One thing missing from The Sun's newly released database of Baltimore County property taxes is the assessed value of most hospitals.

As not-for-profit entities, they are largely listed only as paying metro construction loan costs, with the exception of St. Joseph Medical Center, which listed an assessed value of $8.48 million for its main property on Osler Drive. Even that number is likely to be partial - the result of garage revenues or other on-campus space leased by the hospital to outside entities.

A spokesperson for Maryland's department of assessments and taxation says that this is probably because the account for the Osler Drive property was considered a "partial exempt account." In a Thursday email, Charlotte F. Rogers, a supervisor for assessments with the department, wrote that a substantial part of the tax assessment is for "the portion of the garage that generates revenue."

"Other hospitals in Baltimore County have a portion taxable but may be worked on a separate account number from the main hospital," Rogers wrote.

"In this particular instance- the taxable portion was on the main account."

Falling back to 990s

While three of the four county hospitals listed in a University of Maryland directory lacked valuations in the database, all four had reported values in IRS 990 filings -- filings that, Michael Schwartzberg explains, may be nearly as tough to evaluate.

"Just comparing the Form 990s may not provide an accurate 'apples to apples' comparison of similar data," wrote Schwartzberg, a spokesman for Greater Baltimore Medical Center, noting in an email to The Baltimore Sun that the four Baltimore County institutions may have significantly different ways of categorizing building, equipment and land costs.

As an example, one number that jumps out -- the "0" in Northwest Hospital's "leasehold improvement" category -- is easily explained by Northwest's operators: The hospital owns all its space, according to David Krajewski, president of finance for the hospital's parent, LifeBridge Health. In GBMC's case, however, much of the substantial spending under "leasehold improvements" is for changes to outdoor infrastructure, including roads, stormwater ponds and sidewalks.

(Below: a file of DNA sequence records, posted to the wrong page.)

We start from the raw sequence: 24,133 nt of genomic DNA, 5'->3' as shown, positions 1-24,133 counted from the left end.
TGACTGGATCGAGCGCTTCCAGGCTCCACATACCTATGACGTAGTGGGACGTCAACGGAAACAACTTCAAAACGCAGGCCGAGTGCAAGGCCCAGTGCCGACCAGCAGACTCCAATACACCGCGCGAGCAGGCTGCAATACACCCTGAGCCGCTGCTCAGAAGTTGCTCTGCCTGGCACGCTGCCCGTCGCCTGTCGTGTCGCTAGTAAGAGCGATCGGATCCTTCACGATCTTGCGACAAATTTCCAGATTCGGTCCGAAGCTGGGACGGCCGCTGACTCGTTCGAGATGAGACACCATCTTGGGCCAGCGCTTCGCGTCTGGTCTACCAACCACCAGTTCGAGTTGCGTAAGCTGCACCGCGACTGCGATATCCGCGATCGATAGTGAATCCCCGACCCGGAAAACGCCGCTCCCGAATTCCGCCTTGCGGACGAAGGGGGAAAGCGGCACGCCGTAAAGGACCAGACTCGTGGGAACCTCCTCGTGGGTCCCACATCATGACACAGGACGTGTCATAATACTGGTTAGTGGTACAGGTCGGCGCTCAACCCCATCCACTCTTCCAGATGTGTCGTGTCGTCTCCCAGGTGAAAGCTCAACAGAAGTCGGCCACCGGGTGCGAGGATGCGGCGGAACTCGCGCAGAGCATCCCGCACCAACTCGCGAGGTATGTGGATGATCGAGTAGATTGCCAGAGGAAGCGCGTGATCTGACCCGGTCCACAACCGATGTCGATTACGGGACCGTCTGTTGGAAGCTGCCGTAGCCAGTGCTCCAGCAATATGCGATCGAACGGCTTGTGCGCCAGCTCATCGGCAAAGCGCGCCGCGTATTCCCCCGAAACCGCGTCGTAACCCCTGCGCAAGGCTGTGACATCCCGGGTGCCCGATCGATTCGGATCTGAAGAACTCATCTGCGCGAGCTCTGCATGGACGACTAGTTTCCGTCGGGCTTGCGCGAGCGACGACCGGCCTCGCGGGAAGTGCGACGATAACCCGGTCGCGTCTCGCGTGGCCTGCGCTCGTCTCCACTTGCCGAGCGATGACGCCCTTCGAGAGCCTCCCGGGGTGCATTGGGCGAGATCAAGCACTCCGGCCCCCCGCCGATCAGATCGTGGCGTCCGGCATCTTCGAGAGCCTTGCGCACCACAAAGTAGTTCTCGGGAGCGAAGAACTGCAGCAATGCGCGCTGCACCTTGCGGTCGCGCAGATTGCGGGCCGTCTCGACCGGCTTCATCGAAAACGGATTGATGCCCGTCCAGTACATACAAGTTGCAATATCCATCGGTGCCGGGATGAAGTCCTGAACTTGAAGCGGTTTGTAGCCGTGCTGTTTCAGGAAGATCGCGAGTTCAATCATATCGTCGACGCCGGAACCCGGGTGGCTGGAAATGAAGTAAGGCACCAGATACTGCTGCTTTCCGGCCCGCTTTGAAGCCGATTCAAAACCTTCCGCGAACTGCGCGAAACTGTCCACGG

Other hospitals may report such improvements differently, Schwartzberg explains, while still staying fully within the realm of legal auditing practices.

With that context of ambiguity established, here are the most recent book values publicly reported.

(Click a header to sort by that column)

NameLandBuildingsLeasehold
Improvements
IRS filing
Northwest Hospital Center5723096763957210Link
Franklin Square Hospital Center38670286354416858146Link
Greater Baltimore Medical Center152906731529646543144175Link
St Joseph Medical Center4449861503246999957570Link


 
All the values above are taken from the most recent tax year available on Guidestar, as pulled for the primary hospital entity, foregoing any related foundations or professional associations.

If taken too literally, this table can all be somewhat misleading: As previously described, most primary hospital buildings form only parts of their corresponding campuses, with specialty pavilions, family practice complexes and parking ramps often being valued separately.

In addition, unions, private practice groups or fundraising foundations often have space in proximity to hospitals, extending visitors' perceptions of the campus far beyond the main building. "We can't speak to how others have reported buildings," GBMC's Schwartzberg explains, but "we do have one of our [medical office buildings listed] on the hospital's assets, and perhaps other hospitals report those assets through separate companies." In such situations, hospitals can often act as a landlord in one building and a renter in another.

To look for information on taxed properties, start searching the Baltimore County database here.


 
 
 
An earlier version of this article contained two transposed letters in an acronym. The Baltimore Sun regrets the error.